Video: Bowers & Wilkins Zeppelin Air
Most of the people appearing in our videos are employees at Crutchfield. We pull in folks from around the company to share their expertise. A lot of our on-camera stars come from our Advisor Group — they help people choose the right gear via phone, email and chat every day, so they're good at explaining the products and technologies.
Heads up!Welcome to this article from the Crutchfield archives. Have fun reading it, but be aware that the information may be outdated and links may be broken.
Greg Williams from Bowers & Wilkins came to Crutchfield to talk about their Zeppelin Air, a powered speaker system with Apple AirPlay®.
Greg Williams from Bowers and Wilkins visited us here at Crutchfield today to tell us about the Zeppelin Air.
Greg: The big aspect of it I believe is the AirPlay, because the AirPlay allows you to be able to stream music throughout your house from either iTunes or from your iPhone, iPod, iPad any of those devices. So it allows us to be able to effortlessly have our music in our pocket and play it in the room that we're in.
So what we have in Zeppelin, it has sort of a funny shape as you can see, but the reason why it's shaped this way is very much from a sonic as opposed to just an aesthetic reason. There are tweeters, little tweeters, on both ends and pushed up next to the tweeters are mid-bass drivers so you get a nice stereo separation in the room and then the center of the speaker is really a 5-½ inch subwoofer. So those drive units are all brand new, and we made the woofer so that it made deeper bass and a lot more bass than the prior Zeppelin. The mid-bass driver we have now re-engineered it so it has much wider dispersion and of course the tweeter's redesigned to compliment the mid-bass driver to give you that great dispersion-a little extra sizzle on the cymbals.
When you operate your iPod you know you mostly are sitting there and you've got it in one hand and you're operating it with your thumb. So we didn't think it would be fair to the consumer to have to then to go to their dock and stab at their iPod. So we made the arm so you can get your hand behind it and operate your iPod, just like you would if you were walking along. We've also added a new digital-to-analog converter so it's got a new 24-bit 96K d-to-a converter built into it so we can really take advantage of high resolution as we send the signal through the now audiophile grade digital signal processing.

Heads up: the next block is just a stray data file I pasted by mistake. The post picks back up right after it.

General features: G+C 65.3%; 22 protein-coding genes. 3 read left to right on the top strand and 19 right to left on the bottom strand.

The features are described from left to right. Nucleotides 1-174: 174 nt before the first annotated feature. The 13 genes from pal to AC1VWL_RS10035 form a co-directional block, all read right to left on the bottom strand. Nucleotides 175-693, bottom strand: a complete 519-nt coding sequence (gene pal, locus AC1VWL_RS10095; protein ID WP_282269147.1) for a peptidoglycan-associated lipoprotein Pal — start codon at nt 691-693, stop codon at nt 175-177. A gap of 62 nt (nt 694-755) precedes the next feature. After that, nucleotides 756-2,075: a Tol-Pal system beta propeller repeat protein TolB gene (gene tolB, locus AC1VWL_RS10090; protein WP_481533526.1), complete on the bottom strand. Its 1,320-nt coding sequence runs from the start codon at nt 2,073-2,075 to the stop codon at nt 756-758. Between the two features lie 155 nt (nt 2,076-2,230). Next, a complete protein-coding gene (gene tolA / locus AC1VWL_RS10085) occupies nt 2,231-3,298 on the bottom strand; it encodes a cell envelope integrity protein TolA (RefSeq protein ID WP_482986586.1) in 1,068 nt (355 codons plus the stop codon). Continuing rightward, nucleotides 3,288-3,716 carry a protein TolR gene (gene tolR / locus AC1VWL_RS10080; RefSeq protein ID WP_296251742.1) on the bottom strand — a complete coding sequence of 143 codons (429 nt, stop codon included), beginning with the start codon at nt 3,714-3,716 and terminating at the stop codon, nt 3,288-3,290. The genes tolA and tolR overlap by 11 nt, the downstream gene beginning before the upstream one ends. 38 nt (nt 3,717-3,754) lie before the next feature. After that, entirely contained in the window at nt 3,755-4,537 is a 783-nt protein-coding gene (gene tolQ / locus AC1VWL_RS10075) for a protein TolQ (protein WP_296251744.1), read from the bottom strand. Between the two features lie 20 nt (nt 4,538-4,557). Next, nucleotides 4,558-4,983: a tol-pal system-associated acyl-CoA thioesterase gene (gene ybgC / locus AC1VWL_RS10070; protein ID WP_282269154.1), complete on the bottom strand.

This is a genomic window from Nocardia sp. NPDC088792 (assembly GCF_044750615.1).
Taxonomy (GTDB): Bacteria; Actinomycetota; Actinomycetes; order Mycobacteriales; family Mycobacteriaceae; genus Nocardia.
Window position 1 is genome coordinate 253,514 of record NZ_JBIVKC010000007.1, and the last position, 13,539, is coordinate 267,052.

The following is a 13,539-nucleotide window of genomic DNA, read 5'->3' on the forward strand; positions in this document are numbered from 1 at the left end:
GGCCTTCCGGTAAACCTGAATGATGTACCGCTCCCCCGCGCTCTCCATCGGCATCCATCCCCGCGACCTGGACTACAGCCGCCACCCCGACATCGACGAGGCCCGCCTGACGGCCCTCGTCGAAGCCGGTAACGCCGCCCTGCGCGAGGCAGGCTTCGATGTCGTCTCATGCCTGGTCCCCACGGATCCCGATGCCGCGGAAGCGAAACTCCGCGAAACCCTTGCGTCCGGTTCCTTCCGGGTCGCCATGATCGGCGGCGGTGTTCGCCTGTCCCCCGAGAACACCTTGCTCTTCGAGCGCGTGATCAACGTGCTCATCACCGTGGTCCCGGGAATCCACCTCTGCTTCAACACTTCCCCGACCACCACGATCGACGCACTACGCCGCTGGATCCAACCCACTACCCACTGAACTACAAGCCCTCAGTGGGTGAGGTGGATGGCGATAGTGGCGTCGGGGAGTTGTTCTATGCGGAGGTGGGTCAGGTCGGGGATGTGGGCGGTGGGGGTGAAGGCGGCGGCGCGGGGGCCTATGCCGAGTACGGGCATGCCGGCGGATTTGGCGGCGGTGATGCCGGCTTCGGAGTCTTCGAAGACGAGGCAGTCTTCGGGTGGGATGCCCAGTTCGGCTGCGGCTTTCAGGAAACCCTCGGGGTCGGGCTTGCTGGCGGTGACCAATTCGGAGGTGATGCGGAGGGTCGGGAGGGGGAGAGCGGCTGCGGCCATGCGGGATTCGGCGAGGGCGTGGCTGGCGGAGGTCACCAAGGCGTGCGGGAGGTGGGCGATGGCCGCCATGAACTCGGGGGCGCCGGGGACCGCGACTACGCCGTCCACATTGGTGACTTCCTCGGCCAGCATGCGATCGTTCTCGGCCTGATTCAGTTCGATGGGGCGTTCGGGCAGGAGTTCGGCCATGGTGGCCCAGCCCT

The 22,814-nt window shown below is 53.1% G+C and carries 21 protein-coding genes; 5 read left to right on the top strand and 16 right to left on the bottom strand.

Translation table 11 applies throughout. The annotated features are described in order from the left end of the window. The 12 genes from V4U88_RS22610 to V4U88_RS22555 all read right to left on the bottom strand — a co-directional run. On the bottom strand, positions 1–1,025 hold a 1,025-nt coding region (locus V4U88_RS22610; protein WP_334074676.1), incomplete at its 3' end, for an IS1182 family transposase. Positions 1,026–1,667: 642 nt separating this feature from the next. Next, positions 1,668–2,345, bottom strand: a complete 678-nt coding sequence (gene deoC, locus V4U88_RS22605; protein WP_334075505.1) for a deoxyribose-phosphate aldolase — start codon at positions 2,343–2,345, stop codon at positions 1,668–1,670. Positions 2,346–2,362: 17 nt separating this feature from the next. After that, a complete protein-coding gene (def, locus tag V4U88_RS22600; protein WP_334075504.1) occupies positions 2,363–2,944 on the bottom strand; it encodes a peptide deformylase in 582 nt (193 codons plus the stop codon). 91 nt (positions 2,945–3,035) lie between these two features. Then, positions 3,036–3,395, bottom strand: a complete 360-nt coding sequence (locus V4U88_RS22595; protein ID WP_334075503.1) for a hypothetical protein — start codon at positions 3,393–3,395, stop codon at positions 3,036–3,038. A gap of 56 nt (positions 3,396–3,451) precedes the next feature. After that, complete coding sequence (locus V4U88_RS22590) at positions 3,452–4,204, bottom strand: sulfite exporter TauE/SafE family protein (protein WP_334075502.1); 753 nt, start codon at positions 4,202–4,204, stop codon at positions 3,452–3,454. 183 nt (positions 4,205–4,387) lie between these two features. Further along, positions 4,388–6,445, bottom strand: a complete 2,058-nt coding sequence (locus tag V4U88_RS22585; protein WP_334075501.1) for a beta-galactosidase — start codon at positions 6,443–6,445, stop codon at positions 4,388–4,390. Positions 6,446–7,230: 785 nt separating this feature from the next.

Other things to notice about the Zeppelin I'm gonna turn it around here so you can see but the Zeppelin has some special features on the back as well. We have a technology that we call, we have trademarked Flowport, and we have dimples in our port and we have these two small ports which help to enhance the bass and extend the bass frequencies. We included Ethernet cable in the box so that people can easily set up their Zeppelin and all they do is they plug their computer into the Zeppelin and Zeppelin then serves up a web page which asks three questions. What do you want to name it? I'd like mine to be bedroom speaker. What network do we want to have it attach to? Greg's house. And what's the network password? And once you answer those three questions you hit the "join" button and within a few seconds you're able to get on your phone, log onto the Zeppelin, and then play music. The last port is a composite video out and if I've downloaded a movie to my iPhone or whatever and I've watched half of it on the plane I can come home, dock my IOS device, and watch the rest of the movie through my big screen TV.
And if you have any questions about the Zeppelin Air give us a call.